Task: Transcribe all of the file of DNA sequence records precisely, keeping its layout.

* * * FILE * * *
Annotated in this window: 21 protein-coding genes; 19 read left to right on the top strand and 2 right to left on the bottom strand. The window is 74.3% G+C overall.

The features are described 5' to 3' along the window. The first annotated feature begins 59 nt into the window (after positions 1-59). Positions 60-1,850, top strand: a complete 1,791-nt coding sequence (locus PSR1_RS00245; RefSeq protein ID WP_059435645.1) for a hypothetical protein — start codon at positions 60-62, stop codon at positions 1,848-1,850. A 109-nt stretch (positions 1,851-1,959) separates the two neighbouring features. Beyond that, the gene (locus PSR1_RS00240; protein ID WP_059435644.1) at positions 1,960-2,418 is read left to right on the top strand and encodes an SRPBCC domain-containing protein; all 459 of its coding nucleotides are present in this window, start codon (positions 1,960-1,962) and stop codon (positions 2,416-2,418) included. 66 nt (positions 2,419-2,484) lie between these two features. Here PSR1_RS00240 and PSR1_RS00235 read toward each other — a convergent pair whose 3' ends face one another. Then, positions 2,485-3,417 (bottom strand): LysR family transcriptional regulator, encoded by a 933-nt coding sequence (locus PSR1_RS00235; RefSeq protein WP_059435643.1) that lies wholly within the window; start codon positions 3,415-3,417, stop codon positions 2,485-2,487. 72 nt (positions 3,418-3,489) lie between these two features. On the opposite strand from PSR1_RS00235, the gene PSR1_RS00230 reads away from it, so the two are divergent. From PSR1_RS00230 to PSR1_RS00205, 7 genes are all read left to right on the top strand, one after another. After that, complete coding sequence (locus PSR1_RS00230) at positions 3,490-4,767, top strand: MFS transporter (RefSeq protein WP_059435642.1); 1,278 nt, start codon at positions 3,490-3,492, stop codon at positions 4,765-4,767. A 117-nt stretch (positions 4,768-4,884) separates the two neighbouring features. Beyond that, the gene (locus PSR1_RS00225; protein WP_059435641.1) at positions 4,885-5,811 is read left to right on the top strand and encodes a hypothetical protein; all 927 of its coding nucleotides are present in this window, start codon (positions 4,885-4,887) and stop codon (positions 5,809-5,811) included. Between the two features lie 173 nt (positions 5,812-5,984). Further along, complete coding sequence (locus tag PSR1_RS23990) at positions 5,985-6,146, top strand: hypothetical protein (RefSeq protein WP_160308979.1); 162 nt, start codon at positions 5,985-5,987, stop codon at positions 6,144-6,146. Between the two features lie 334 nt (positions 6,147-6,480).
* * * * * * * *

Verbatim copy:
Annotated in this window: 21 protein-coding genes; 19 read left to right on the top strand and 2 right to left on the bottom strand. The window is 74.3% G+C overall.

The features are described 5' to 3' along the window. The first annotated feature begins 59 nt into the window (after positions 1-59). Positions 60-1,850, top strand: a complete 1,791-nt coding sequence (locus PSR1_RS00245; RefSeq protein ID WP_059435645.1) for a hypothetical protein — start codon at positions 60-62, stop codon at positions 1,848-1,850. A 109-nt stretch (positions 1,851-1,959) separates the two neighbouring features. Beyond that, the gene (locus PSR1_RS00240; protein ID WP_059435644.1) at positions 1,960-2,418 is read left to right on the top strand and encodes an SRPBCC domain-containing protein; all 459 of its coding nucleotides are present in this window, start codon (positions 1,960-1,962) and stop codon (positions 2,416-2,418) included. 66 nt (positions 2,419-2,484) lie between these two features. Here PSR1_RS00240 and PSR1_RS00235 read toward each other — a convergent pair whose 3' ends face one another. Then, positions 2,485-3,417 (bottom strand): LysR family transcriptional regulator, encoded by a 933-nt coding sequence (locus PSR1_RS00235; RefSeq protein WP_059435643.1) that lies wholly within the window; start codon positions 3,415-3,417, stop codon positions 2,485-2,487. 72 nt (positions 3,418-3,489) lie between these two features. On the opposite strand from PSR1_RS00235, the gene PSR1_RS00230 reads away from it, so the two are divergent. From PSR1_RS00230 to PSR1_RS00205, 7 genes are all read left to right on the top strand, one after another. After that, complete coding sequence (locus PSR1_RS00230) at positions 3,490-4,767, top strand: MFS transporter (RefSeq protein WP_059435642.1); 1,278 nt, start codon at positions 3,490-3,492, stop codon at positions 4,765-4,767. A 117-nt stretch (positions 4,768-4,884) separates the two neighbouring features. Beyond that, the gene (locus PSR1_RS00225; protein WP_059435641.1) at positions 4,885-5,811 is read left to right on the top strand and encodes a hypothetical protein; all 927 of its coding nucleotides are present in this window, start codon (positions 4,885-4,887) and stop codon (positions 5,809-5,811) included. Between the two features lie 173 nt (positions 5,812-5,984). Further along, complete coding sequence (locus tag PSR1_RS23990) at positions 5,985-6,146, top strand: hypothetical protein (RefSeq protein WP_160308979.1); 162 nt, start codon at positions 5,985-5,987, stop codon at positions 6,144-6,146. Between the two features lie 334 nt (positions 6,147-6,480).